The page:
Self-efficacy as a predictor of patient-reported outcomes in adults with congenital heart disease

Corina Thomet, Philip Moons, Markus Schwerzmann, Silke Apers, Koen Luyckx, Erwin N. Oechslin, Adrienne H. Kovacs

Research output: Contribution to journalArticlepeer-review

17 Scopus citations


Objective: Self-efficacy is a known predictor of patient-reported outcomes in individuals with acquired diseases. With an overall objective of better understanding patient-reported outcomes in adults with congenital heart disease, this study aimed to: (i) assess self-efficacy in adults with congenital heart disease, (ii) explore potential demographic and medical correlates of self-efficacy and (iii) determine whether self-efficacy explains additional variance in patient-reported outcomes above and beyond known predictors. Methods: As part of a large cross-sectional international multi-site study (APPROACH-IS), we enrolled 454 adults (median age 32 years, range: 18–81) with congenital heart disease in two tertiary care centres in Canada and Switzerland. Self-efficacy was measured using the General Self-Efficacy (GSE) scale, which produces a total score ranging from 10 to 40. Variance in the following patient-reported outcomes was assessed: perceived health status, psychological functioning, health behaviours and quality of life. Hierarchical multivariable linear regression analysis was performed. Results: Patients’ mean GSE score was 30.1 ± 3.3 (range: 10–40). Lower GSE was associated with female sex (p = 0.025), not having a job (p = 0.001) and poorer functional class (p = 0.048). GSE positively predicted health status and quality of life, and negatively predicted symptoms of anxiety and depression, with an additional explained variance up to 13.6%. No associations between self-efficacy and health behaviours were found. Conclusions: GSE adds considerably to our understanding of patient-reported outcomes in adults with congenital heart disease. Given that self-efficacy is a modifiable psychosocial factor, it may be an important focus for interventions targeting congenital heart disease patients’ well-being.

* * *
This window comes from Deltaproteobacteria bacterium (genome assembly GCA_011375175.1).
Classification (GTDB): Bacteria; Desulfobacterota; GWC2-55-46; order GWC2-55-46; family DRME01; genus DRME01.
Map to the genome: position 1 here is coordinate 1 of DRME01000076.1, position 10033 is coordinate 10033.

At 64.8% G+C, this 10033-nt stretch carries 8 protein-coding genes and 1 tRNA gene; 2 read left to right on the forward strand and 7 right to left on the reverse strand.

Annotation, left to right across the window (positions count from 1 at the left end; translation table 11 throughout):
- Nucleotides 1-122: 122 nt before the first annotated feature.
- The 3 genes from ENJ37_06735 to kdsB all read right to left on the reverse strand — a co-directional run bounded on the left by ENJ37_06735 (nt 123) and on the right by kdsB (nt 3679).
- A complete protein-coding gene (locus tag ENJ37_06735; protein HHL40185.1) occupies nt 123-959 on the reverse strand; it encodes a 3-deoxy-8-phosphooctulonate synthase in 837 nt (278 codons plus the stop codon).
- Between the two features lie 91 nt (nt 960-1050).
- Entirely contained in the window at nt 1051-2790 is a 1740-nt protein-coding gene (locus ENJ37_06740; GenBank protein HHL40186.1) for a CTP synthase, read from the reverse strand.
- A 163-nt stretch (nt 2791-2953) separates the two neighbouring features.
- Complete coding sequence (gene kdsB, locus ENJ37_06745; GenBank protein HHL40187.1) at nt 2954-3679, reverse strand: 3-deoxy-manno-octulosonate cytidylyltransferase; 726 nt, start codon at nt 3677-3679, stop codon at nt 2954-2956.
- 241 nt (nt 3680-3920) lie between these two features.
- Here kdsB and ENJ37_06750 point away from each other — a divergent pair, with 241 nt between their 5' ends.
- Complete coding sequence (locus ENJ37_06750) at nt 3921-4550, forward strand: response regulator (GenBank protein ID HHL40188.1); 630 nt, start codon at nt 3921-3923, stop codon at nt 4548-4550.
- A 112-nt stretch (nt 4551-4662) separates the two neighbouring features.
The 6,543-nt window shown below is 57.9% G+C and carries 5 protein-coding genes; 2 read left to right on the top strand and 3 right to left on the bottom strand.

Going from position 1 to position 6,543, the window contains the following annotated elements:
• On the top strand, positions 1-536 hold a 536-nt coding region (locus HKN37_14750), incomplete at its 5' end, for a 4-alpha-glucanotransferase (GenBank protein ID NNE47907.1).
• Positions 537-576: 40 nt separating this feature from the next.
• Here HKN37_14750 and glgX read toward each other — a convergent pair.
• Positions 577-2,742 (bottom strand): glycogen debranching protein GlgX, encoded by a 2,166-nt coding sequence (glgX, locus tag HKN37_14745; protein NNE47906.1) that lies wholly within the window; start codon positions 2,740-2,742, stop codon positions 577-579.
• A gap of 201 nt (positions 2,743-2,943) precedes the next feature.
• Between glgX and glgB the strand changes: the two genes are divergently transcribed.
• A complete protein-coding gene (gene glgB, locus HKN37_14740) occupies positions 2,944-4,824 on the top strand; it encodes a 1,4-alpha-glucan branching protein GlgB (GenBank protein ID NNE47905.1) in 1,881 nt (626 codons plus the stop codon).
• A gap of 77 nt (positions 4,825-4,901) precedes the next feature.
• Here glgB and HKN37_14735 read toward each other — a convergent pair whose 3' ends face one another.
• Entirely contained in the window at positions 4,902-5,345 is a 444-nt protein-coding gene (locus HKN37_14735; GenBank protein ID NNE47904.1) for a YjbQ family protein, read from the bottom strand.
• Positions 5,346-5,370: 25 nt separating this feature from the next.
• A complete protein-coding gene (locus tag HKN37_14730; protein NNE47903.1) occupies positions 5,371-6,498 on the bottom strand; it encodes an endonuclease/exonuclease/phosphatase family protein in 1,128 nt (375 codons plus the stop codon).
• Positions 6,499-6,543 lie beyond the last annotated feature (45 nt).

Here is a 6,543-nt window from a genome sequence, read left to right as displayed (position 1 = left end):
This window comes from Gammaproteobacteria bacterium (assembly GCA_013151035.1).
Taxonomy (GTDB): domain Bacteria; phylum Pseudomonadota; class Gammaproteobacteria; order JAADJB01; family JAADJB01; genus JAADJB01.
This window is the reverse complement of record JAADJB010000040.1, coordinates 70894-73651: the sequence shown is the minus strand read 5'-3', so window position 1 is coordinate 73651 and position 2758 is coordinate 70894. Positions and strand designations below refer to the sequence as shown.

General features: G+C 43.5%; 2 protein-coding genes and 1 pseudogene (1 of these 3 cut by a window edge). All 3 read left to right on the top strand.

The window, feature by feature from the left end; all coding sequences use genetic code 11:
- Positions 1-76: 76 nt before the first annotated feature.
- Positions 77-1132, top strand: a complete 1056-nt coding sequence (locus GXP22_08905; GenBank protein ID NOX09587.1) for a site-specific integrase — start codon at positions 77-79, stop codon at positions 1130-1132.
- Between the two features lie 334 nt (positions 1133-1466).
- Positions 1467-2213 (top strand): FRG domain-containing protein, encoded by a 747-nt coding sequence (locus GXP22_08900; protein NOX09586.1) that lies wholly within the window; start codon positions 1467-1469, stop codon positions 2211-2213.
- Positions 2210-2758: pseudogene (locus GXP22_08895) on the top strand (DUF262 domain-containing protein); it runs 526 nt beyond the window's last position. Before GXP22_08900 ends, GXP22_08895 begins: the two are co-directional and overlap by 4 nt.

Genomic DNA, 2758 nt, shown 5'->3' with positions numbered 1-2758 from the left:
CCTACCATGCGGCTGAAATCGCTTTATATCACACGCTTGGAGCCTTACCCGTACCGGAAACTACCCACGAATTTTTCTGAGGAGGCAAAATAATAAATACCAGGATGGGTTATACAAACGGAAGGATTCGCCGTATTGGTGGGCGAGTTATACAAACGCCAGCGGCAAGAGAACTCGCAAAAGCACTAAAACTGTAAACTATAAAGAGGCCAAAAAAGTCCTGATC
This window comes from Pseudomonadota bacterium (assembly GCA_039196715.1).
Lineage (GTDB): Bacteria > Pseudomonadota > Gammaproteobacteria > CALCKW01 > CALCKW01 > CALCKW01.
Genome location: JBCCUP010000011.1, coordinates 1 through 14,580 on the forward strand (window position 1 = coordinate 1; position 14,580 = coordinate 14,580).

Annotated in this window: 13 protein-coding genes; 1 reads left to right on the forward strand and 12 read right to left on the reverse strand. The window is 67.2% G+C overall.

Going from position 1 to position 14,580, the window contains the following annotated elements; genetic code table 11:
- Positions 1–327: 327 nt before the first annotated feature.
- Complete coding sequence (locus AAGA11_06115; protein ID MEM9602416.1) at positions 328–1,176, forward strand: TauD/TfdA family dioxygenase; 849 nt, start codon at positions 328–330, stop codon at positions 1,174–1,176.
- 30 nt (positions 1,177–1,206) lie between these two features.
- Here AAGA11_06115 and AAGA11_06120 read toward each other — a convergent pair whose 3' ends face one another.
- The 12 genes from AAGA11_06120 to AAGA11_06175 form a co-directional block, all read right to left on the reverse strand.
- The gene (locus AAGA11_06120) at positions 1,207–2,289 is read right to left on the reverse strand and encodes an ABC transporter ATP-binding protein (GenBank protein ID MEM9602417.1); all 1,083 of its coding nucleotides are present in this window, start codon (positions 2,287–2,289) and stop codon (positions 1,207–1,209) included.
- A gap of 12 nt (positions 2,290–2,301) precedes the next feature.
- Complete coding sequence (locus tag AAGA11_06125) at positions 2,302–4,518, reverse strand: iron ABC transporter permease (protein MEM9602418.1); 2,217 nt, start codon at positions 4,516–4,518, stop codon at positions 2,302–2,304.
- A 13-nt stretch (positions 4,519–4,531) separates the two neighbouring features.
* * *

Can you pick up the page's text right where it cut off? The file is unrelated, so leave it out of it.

Original languageEnglish (US)
Pages (from-to)619-626
Number of pages8
JournalEuropean Journal of Cardiovascular Nursing
Issue number7
StatePublished - Oct 1 2018


  • Self efficacy
  • congenital
  • heart defects
  • multicentre study
  • patient-reported outcomes

ASJC Scopus subject areas

  • Cardiology and Cardiovascular Medicine
  • Medical–Surgical
  • Advanced and Specialized Nursing


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